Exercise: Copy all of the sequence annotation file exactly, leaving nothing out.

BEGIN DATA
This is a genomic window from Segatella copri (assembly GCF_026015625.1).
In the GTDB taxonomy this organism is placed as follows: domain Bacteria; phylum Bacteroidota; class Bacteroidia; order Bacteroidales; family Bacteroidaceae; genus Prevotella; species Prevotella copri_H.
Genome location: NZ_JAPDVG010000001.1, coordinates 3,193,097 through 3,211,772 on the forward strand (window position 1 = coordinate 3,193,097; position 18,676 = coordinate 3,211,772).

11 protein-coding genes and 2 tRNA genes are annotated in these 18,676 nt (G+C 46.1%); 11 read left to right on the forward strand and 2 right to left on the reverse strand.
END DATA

This is a genomic window from Segatella copri (assembly GCF_026015625.1).
In the GTDB taxonomy this organism is placed as follows: domain Bacteria; phylum Bacteroidota; class Bacteroidia; order Bacteroidales; family Bacteroidaceae; genus Prevotella; species Prevotella copri_H.
Genome location: NZ_JAPDVG010000001.1, coordinates 3,193,097 through 3,211,772 on the forward strand (window position 1 = coordinate 3,193,097; position 18,676 = coordinate 3,211,772).

11 protein-coding genes and 2 tRNA genes are annotated in these 18,676 nt (G+C 46.1%); 11 read left to right on the forward strand and 2 right to left on the reverse strand.